Neighbors save man’s life when he had a heart attack on their front porch

A husband and wife in Pennsylvania were credited for saving the life of their neighbor after he had a heart attack on their front porch. 

Chris Favorin of York Haven felt that something wasn’t right on Friday, Aug. 5. He was in the middle of a workout, he said, when he started to not feel well.

"I was finishing up doing a set of 100 jumping jacks when about halfway through I couldn’t lift my arms past my shoulders and started to feel real tightness in the chest, like my heart wouldn’t come off of 100%," he said.

He and his fiance were searching for the nearest medical clinic when he realized that’s where his neighbor works, and he noticed both cars in his neighbor’s driveway so he walked over.

The harrowing minutes that came next were caught on camera.

Christopher and Rachel Mowry’s security camera recorded Favorin walking up to their front porch and ringing their doorbell, in an obvious sign of distress. He leaned over to rest his arms along the porch’s railing before getting down on his hands and knees just seconds later.

He eventually laid down — and that’s the last thing Favorin said he remembers. 


Image: York County PA Office of Emergency Management

The Mowrys came outside and, while conversing with another neighbor, called 911. That’s when Rachel said Favorin’s pulse disappeared. 

The Mowry’s security video was edited to not show the moments Favorin went into cardiac arrest, but they shared still images of them administering CPR. Christopher is a York Area United Fire & Rescue firefighter/EMT and Rachel is a nurse practitioner. 

"Our neighbor experienced 10/10 chest and left arm pain. He came to our porch and rang our doorbell for help. Just 2 min after ringing the doorbell and Rachel and I answering he went into cardiac arrest," Christopher Mowry shared on Facebook

Christopher Mowry said they started CPR immediately and that paramedics used a defibrillator when they arrived on scene. Fourteen minutes later, Favorin’s pulse was regained.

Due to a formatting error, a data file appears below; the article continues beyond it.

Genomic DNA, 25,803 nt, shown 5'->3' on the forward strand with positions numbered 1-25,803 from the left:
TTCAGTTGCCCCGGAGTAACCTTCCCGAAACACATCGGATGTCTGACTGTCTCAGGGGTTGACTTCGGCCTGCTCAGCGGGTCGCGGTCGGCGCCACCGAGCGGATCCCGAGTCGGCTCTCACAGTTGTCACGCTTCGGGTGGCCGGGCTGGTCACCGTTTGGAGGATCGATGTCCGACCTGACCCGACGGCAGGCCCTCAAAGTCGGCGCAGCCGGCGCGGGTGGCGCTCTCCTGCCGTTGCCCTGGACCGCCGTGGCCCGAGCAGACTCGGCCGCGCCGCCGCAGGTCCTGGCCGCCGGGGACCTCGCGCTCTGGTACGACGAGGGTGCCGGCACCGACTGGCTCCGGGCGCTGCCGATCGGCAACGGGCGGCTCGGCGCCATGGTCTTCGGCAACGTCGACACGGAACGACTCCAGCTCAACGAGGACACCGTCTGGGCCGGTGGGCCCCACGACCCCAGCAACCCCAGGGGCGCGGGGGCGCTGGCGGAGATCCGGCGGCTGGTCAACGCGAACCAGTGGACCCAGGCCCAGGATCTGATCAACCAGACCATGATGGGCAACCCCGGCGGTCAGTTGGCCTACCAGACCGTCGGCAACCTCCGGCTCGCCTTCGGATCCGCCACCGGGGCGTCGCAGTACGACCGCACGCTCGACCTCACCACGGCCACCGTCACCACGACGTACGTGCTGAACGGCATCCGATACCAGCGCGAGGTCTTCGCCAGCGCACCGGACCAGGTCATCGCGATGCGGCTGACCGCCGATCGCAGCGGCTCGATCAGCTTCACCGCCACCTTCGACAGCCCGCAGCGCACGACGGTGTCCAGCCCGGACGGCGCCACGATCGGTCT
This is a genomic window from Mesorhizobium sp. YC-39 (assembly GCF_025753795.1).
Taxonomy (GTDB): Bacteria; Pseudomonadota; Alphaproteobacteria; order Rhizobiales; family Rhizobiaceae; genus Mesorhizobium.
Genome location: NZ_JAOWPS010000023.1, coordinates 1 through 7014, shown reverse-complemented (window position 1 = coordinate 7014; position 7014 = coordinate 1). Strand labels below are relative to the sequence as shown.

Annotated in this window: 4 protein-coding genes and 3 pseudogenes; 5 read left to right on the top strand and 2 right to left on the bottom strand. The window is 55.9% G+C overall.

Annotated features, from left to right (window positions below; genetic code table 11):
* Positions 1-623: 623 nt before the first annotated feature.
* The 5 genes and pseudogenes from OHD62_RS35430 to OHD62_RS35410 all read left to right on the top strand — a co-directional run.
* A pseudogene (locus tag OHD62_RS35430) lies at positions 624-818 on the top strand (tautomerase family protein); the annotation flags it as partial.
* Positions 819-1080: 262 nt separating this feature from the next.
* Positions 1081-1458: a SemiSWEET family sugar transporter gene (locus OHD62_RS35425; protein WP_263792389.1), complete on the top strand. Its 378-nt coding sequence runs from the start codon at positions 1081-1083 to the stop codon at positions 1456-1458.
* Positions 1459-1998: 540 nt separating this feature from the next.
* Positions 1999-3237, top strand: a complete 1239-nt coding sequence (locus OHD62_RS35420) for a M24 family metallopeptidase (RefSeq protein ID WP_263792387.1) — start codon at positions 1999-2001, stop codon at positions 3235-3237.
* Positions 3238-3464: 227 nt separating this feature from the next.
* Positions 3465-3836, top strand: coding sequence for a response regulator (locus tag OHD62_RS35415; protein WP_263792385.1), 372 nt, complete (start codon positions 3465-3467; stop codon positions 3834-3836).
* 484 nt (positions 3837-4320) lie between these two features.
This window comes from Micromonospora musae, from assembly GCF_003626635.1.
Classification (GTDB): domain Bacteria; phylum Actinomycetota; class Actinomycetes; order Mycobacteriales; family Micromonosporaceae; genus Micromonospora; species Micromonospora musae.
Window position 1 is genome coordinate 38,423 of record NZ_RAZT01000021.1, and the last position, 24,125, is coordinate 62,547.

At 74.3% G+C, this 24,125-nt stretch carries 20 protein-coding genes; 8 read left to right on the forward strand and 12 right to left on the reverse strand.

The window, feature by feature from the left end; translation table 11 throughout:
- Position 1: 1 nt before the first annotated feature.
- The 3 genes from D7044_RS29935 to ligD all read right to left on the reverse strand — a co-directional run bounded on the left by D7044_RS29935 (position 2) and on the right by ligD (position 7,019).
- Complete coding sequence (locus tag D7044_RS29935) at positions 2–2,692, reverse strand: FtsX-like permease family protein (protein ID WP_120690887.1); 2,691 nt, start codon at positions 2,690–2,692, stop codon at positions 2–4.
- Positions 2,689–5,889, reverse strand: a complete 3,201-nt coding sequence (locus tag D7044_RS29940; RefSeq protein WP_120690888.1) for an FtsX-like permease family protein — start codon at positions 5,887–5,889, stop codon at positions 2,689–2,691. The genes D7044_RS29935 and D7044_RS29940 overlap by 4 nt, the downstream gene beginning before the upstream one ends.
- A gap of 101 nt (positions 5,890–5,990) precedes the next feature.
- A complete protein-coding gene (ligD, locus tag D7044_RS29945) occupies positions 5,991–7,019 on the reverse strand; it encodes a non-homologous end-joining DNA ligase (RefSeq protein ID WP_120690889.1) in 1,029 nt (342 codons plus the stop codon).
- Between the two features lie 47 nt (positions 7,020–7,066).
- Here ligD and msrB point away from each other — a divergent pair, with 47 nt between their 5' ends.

But Rachel, who rode along to the hospital, said his pulse was lost a second time as they were en route. 

Favorin’s pulse was regained again and Rachel said he started talking in the ambulance, making a point to say his wedding was in five weeks and they needed to make sure he "made it there."

Favorin showed immediate improvement at the hospital after removal of a total blockage of the left anterior descending (LAD) artery, Christopher Mowry shared, commonly known as the "widow maker." 

In addition to the CPR photos, Christopher Mowry also shared photos from just 96 hours later when Favorin showed up on their doorstep again — but this time to say thank you. Favorin can be seen embracing both Christopher Mowry and Rachel. 


Image: York County PA Office of Emergency Management

"The point of this post is (to highlight) the importance of immediate CPR and defibrillation," Christopher Mowry wrote on Facebook. "Rachel and I simply did our job. Take our careers out of the equation and anyone who took a CPR class could have taken our place."

It’s a sentiment the York County Office of Emergency Management echoed when they honored the Mowrys earlier this week for their life-saving endeavor.

"Aside from this great story, the fact is that anyone can administer CPR and save a life if they undergo the training," the office wrote

The York County community is now rallying behind this survival story and encouraging everyone to be trained in CPR. The Mowrys organized a neighborhood class and the University of Pittsburgh Medical Center is offering several free CPR classes

"This is the craziest event in my 24 years of doing this," Christopher Mowry wrote. He said he’s sharing their story "in hopes to save a life from a friend, neighbor, advice giver, and whiskey drinkin partner."

A so-called "widowmaker" heart attack has a reputation for being especially dangerous because a lot of damage can be done to the heart muscle if blood flow isn’t restored quickly, Cleveland Clinic explains. The LAD artery "serves such a big portion of the heart."

You can read more about hands-only CPR from the American Heart Association and find a training center near you

This story was reported from Detroit.